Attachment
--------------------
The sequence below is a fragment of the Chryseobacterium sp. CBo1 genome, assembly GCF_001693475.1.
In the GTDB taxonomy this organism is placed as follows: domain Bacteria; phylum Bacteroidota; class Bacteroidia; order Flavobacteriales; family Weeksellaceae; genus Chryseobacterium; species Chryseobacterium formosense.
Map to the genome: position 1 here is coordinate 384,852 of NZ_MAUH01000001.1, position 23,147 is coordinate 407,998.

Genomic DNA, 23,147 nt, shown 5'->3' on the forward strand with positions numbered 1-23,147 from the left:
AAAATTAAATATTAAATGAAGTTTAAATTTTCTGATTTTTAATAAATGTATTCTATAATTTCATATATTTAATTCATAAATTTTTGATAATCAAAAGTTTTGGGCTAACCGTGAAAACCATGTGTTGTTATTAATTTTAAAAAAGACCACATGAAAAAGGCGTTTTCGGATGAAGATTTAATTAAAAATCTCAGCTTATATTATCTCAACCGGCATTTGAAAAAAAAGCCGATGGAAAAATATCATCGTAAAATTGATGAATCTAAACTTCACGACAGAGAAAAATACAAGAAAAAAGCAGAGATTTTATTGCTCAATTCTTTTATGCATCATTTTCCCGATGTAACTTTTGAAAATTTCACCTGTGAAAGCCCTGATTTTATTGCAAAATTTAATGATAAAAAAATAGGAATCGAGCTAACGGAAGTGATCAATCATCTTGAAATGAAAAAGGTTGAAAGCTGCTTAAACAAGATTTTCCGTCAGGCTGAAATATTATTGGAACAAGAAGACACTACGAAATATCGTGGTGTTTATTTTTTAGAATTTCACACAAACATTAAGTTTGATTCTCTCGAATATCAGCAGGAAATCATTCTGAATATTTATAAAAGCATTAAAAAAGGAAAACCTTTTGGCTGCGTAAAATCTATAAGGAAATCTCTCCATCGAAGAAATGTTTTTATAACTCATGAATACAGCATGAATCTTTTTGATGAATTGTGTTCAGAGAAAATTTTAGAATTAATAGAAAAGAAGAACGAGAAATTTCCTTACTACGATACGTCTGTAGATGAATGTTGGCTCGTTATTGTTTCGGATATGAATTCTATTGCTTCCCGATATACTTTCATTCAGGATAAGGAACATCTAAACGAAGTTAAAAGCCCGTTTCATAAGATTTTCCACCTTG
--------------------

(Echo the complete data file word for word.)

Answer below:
The sequence below is a fragment of the Chryseobacterium sp. CBo1 genome, assembly GCF_001693475.1.
In the GTDB taxonomy this organism is placed as follows: domain Bacteria; phylum Bacteroidota; class Bacteroidia; order Flavobacteriales; family Weeksellaceae; genus Chryseobacterium; species Chryseobacterium formosense.
Map to the genome: position 1 here is coordinate 384,852 of NZ_MAUH01000001.1, position 23,147 is coordinate 407,998.

Genomic DNA, 23,147 nt, shown 5'->3' on the forward strand with positions numbered 1-23,147 from the left:
AAAATTAAATATTAAATGAAGTTTAAATTTTCTGATTTTTAATAAATGTATTCTATAATTTCATATATTTAATTCATAAATTTTTGATAATCAAAAGTTTTGGGCTAACCGTGAAAACCATGTGTTGTTATTAATTTTAAAAAAGACCACATGAAAAAGGCGTTTTCGGATGAAGATTTAATTAAAAATCTCAGCTTATATTATCTCAACCGGCATTTGAAAAAAAAGCCGATGGAAAAATATCATCGTAAAATTGATGAATCTAAACTTCACGACAGAGAAAAATACAAGAAAAAAGCAGAGATTTTATTGCTCAATTCTTTTATGCATCATTTTCCCGATGTAACTTTTGAAAATTTCACCTGTGAAAGCCCTGATTTTATTGCAAAATTTAATGATAAAAAAATAGGAATCGAGCTAACGGAAGTGATCAATCATCTTGAAATGAAAAAGGTTGAAAGCTGCTTAAACAAGATTTTCCGTCAGGCTGAAATATTATTGGAACAAGAAGACACTACGAAATATCGTGGTGTTTATTTTTTAGAATTTCACACAAACATTAAGTTTGATTCTCTCGAATATCAGCAGGAAATCATTCTGAATATTTATAAAAGCATTAAAAAAGGAAAACCTTTTGGCTGCGTAAAATCTATAAGGAAATCTCTCCATCGAAGAAATGTTTTTATAACTCATGAATACAGCATGAATCTTTTTGATGAATTGTGTTCAGAGAAAATTTTAGAATTAATAGAAAAGAAGAACGAGAAATTTCCTTACTACGATACGTCTGTAGATGAATGTTGGCTCGTTATTGTTTCGGATATGAATTCTATTGCTTCCCGATATACTTTCATTCAGGATAAGGAACATCTAAACGAAGTTAAAAGCCCGTTTCATAAGATTTTCCACCTTG